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Different EPHX1 methylation levels in promoter area between carbamazepine-resistant epilepsy group and carbamazepine-sensitive epilepsy group in Chinese population



Epigenetics underlying refractory epilepsy is poorly understood. DNA methylation may affect gene expression in epilepsy patients without affecting DNA sequences. Herein, we investigated the association between Carbamazepine-resistant (CBZ-resistant) epilepsy and EPHX1 methylation in a northern Han Chinese population, and conducted an analysis of clinical risk factors for CBZ-resistant epilepsy.


Seventy-five northern Han Chinese patients participated in this research. 25 cases were CBZ-resistant epilepsy, 25 cases were CBZ-sensitive epilepsy and the remaining 25 cases were controls. Using a CpG searcher was to make a prediction of CpG islands; bisulfite sequencing PCR (BSP) was applied to test the methylation of EPHX1. We then did statistical analysis between clinical parameters and EPHX1 methylation.


There was no difference between CBZ-resistant patients, CBZ-sensitive patients and healthy controls in matched age and gender. However, a significant difference of methylation levels located in NC_000001.11 (225,806,929.....225807108) of the EPHX1 promoter was found in CBZ-resistant patients, which was much higher than CBZ-sensitive and controls. Additionally, there was a significant positive correlation between seizure frequency, disease course and EPHX1 methylation in CBZ-resistant group.


Methylation levels in EPHX1 promoter associated with CBZ-resistant epilepsy significantly. EPHX1 methylation may be the potential marker for CBZ resistance prior to the CBZ therapy and potential target for treatments.

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According to international League Against Epilepsy (ILAE), about 65 millions of epilepsy people have been reported in the world [1], and approximately 36% of epilepsy patients have poor or no drug-response [2]. Epigenetic modification means genomic reprogramming without affecting DNA sequence, such as microRNA expression, histone modification, and especially DNA methylation [3, 4]. The most common DNA methylation usually happens at 5’carbon of cytosine in CpG islands within the promoters [5]. Additionally, in recent study, DNA methylation has been suspected as one of the main epigenetic mechanisms in epilepsy and DNA methylation may affect gene expression in epilepsy without affecting DNA sequences [6, 7].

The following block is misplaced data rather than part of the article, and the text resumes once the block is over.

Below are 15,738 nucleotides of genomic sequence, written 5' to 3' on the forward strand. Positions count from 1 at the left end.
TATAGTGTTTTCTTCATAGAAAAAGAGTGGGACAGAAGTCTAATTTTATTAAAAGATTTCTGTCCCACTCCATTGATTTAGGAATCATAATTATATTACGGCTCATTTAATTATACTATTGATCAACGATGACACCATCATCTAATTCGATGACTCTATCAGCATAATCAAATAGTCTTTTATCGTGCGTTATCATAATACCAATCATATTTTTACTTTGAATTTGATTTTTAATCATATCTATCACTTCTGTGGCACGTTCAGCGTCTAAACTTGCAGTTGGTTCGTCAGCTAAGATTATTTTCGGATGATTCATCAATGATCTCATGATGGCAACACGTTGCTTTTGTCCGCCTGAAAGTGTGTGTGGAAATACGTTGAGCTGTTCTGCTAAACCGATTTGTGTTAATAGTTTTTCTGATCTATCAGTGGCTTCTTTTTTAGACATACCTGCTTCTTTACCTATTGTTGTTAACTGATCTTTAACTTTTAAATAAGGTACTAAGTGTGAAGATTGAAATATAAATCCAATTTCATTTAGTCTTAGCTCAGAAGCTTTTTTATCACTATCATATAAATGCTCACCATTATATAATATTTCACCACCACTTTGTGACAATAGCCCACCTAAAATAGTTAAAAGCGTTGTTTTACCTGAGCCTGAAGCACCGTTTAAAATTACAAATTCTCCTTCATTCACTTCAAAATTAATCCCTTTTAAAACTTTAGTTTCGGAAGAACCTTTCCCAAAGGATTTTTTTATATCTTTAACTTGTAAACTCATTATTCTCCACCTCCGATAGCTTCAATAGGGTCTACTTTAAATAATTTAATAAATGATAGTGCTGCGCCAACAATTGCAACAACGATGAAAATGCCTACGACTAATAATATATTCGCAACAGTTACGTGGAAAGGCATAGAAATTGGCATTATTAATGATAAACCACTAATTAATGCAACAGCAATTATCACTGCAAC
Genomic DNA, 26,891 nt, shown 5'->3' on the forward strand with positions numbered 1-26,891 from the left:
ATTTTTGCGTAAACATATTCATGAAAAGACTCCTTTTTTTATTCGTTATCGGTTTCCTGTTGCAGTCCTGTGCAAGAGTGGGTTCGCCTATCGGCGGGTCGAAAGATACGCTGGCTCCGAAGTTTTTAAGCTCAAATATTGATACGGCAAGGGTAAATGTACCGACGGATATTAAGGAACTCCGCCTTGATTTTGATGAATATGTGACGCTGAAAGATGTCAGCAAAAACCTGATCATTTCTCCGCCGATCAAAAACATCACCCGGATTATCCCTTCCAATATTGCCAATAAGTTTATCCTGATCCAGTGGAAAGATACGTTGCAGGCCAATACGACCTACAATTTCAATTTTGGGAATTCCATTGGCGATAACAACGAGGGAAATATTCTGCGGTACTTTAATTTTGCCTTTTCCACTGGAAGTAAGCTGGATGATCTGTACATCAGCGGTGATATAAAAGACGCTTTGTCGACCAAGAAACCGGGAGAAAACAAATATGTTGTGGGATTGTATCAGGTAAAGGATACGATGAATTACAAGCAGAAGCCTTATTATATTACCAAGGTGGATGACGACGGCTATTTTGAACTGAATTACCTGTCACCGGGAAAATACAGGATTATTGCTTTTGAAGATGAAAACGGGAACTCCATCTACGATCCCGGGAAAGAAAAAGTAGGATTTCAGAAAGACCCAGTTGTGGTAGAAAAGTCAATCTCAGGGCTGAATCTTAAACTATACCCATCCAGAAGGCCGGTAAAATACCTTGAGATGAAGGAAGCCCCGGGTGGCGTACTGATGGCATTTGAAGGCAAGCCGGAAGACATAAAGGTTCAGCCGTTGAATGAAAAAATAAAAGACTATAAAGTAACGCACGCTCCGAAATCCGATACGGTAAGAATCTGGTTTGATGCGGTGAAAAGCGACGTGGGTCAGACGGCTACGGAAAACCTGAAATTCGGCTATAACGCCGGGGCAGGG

Carbamazepine (CBZ) known as a first-line anticonvulsants, was commonly used for the treatment of partial seizures. However, about 30–40% of epilepsy patients were CBZ-resistant according to the recent studies [8, 9]. Among Cytochrome P450 proteins (CYP), the CYP3A4 or CYP2C8 palys an important role in the the metabolization of CBZ or the formation of carbamazepine 10–11 epoxide (CBZ-E), and CBZ-E has been known as an active CBZ metabolite equipotent [10, 11]. In addition to CYP3A4 and CYP2C8, Microsomal Epoxide Hydrolase (EPHX1) also participated in the biotransformation of CBZ as major drug-metabolizing enzymes. EPHX1 is responsible for the conversion of the inactive water-soluble metabolite CBZ 10,11-diol from CBZ 10,11-epoxide [12]. ATP Binding Cassette Subfamily B Member 1 (BABCB1) and ATP Binding Cassette Subfamily C Member 2 (ABCC2) have been implicated in transport of CBZ 10–11 epoxide [13, 14]. Additionally, EPHX1 has significant biochemical effect on the carbamazepine-diol/carbamazepine-epoxide ratios, which may increase the effective theraphy of CBZ and decrease the adverse effects.

Herein, we investigated the association between CBZ-resistant epilepsy, CBZ-sensitive epilepsy and EPHX1 methylation in a northern Han Chinese population, and conducted an analysis of clinical risk factors for CBZ-resistant epilepsy. The goal of the study was to determine differential methylation profiles of EPHX1-candidate gene in CBZ-resistant epilepsy.



All of the enrolled subjects (patients and normal controls) were of Northern Han Chinese ethnicity. Patients were from five towns in Jilin Province (Hua Dian, Pan Shi, Tao Nan, Jiao He, and Shu Lan). The patients have provided written informed consent and this research has been approved by the First Hospital of Jilin University’s Research Ethics Board.